Background: Selective Serotonin Reuptake Inhibitors (SSRIs) have become the mainstay of treatment for
depression, anxiety, and many other conditions. However, they have been associated with an increased risk of
hyponatremia. Little is known about the risk of SSRI-associated hyponatremia in certain potentially at-risk populations,
such as patients with acute medical illnesses.
Objective: The main objective of this study was to examine the effect of SSRIs on serum sodium levels in medically-ill
Method: We performed a retrospective cohort study of 239 medically-ill inpatients assessed by the psychiatric
consultation-liaison team of a large Canadian academic hospital between 2008 and 2014. We grouped patients based on
whether they were exposed to an SSRI, a non-SSRI antidepressant, or no antidepressant at all. Our primary outcome was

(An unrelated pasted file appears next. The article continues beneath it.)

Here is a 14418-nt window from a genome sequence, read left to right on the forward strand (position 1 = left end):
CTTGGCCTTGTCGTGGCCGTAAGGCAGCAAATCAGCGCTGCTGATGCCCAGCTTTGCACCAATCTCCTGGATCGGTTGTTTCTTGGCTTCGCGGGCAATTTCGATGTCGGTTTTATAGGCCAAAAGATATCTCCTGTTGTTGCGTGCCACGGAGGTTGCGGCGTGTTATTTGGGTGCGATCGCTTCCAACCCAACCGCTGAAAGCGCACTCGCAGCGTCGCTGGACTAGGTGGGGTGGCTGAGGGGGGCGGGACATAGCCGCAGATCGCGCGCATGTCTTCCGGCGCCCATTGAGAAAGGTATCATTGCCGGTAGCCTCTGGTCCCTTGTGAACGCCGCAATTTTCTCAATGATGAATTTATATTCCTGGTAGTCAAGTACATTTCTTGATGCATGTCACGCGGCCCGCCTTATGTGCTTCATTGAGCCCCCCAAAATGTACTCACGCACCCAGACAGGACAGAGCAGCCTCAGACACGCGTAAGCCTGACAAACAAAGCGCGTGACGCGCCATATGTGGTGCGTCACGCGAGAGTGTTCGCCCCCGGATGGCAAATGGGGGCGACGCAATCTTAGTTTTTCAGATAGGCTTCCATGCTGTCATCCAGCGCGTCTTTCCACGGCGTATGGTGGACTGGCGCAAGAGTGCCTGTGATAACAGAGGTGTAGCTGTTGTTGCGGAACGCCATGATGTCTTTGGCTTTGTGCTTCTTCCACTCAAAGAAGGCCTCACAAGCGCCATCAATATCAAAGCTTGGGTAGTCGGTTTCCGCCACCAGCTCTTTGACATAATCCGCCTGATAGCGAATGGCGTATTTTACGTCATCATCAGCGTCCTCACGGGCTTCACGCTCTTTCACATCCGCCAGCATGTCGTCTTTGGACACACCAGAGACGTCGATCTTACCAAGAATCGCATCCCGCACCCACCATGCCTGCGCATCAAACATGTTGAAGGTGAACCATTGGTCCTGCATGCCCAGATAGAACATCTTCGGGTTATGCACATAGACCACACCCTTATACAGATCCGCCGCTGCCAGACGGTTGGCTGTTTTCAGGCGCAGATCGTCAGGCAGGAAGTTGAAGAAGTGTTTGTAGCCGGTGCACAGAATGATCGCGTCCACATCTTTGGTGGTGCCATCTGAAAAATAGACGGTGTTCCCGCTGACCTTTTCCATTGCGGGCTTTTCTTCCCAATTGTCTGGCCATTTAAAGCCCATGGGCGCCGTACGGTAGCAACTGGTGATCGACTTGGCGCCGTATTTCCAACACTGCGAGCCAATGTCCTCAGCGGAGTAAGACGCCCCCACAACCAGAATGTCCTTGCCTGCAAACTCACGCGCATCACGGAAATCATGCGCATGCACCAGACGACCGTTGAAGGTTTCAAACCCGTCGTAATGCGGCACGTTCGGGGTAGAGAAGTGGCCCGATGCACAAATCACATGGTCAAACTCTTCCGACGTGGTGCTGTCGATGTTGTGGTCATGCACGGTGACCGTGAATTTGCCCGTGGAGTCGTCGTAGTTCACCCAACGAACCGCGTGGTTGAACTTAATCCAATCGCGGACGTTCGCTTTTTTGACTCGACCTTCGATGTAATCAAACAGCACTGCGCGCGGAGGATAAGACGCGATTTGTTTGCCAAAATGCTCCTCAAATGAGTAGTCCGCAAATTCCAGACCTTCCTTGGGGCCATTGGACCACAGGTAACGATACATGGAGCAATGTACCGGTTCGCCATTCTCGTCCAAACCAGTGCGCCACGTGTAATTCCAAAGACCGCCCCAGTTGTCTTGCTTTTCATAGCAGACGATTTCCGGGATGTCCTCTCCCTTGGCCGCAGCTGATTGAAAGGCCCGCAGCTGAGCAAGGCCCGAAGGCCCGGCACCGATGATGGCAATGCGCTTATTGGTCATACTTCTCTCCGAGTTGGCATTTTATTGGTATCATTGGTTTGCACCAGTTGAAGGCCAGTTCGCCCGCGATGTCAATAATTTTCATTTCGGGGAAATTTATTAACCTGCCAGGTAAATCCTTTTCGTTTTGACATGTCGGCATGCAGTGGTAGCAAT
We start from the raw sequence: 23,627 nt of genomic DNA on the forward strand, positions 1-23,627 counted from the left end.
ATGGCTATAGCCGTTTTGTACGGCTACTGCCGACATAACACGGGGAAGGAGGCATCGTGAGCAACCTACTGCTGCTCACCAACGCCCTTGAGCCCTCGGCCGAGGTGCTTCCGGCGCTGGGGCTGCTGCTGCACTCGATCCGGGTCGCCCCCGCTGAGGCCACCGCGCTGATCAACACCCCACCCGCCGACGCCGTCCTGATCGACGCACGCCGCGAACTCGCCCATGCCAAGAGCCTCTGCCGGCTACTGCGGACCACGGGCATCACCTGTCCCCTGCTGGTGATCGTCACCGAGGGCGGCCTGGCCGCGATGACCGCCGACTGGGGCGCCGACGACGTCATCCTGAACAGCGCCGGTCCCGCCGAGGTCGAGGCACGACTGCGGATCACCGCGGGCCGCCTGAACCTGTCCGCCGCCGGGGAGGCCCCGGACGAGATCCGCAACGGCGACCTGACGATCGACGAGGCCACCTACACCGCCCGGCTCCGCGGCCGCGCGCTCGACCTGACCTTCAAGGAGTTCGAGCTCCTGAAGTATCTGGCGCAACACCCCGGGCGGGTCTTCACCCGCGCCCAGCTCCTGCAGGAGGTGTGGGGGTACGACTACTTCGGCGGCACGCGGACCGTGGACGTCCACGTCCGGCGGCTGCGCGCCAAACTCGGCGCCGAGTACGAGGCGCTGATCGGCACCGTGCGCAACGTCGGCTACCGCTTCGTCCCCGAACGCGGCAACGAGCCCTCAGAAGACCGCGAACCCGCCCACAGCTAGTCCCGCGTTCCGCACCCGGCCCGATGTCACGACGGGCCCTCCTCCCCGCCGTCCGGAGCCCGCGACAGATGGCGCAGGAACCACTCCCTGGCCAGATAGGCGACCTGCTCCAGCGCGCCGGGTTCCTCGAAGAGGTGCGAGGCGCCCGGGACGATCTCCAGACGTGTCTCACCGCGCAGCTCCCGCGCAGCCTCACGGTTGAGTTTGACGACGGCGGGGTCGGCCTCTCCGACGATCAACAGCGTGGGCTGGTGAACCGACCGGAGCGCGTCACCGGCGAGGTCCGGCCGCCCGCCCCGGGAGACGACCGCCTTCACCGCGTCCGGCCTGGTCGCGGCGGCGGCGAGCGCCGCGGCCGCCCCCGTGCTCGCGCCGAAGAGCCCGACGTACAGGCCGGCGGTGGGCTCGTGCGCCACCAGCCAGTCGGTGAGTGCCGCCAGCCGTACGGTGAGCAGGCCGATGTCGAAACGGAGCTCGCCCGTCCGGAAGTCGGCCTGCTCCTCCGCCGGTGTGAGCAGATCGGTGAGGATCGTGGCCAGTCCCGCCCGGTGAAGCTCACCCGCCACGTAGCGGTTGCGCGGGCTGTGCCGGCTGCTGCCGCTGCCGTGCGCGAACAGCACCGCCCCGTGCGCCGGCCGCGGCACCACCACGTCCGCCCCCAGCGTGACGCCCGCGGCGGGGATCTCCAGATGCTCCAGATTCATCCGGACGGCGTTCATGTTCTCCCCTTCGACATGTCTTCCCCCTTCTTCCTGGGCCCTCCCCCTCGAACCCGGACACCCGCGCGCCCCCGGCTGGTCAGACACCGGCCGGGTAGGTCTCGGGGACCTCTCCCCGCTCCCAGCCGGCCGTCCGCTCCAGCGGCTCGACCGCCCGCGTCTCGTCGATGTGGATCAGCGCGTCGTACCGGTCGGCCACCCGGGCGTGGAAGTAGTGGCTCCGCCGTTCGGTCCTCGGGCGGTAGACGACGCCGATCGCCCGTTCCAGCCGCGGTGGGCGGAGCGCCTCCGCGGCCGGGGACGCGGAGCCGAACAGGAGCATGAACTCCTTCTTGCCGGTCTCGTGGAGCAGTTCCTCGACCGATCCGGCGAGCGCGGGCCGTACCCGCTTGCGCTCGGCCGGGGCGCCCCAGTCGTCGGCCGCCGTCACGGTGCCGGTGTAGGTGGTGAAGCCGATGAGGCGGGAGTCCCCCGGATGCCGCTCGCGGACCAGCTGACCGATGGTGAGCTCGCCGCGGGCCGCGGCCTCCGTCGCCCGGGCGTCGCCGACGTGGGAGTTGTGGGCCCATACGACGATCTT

the maximum decrease in serum sodium level observed within 30 days of antidepressant exposure in the inpatient setting.
Our secondary outcome was the incidence of hyponatremia (serum sodium level <135 mEq/L) or severe hyponatremia
(sodium level <130 mEq/L) within the same time frame.
Results: The maximum decrease in sodium serum level from baseline did not differ between the 3 groups studied (SSRIs -
3.31 mEq/L vs non-SSRI antidepressants -3.41 mEq/L vs no antidepressants -3.13 mEq/L, F (2) = 0.79, p= 0.92). The
incidence of hyponatremia and severe hyponatremia did not differ between groups either. This remained the case after
controlling for covariates.
Conclusion: SSRIs do not appear to be associated with an increased risk of hyponatremia in medically-ill inpatients.
Clinicians should not avoid prescribing SSRIs in this population based solely on the assumption of hyponatremia risk.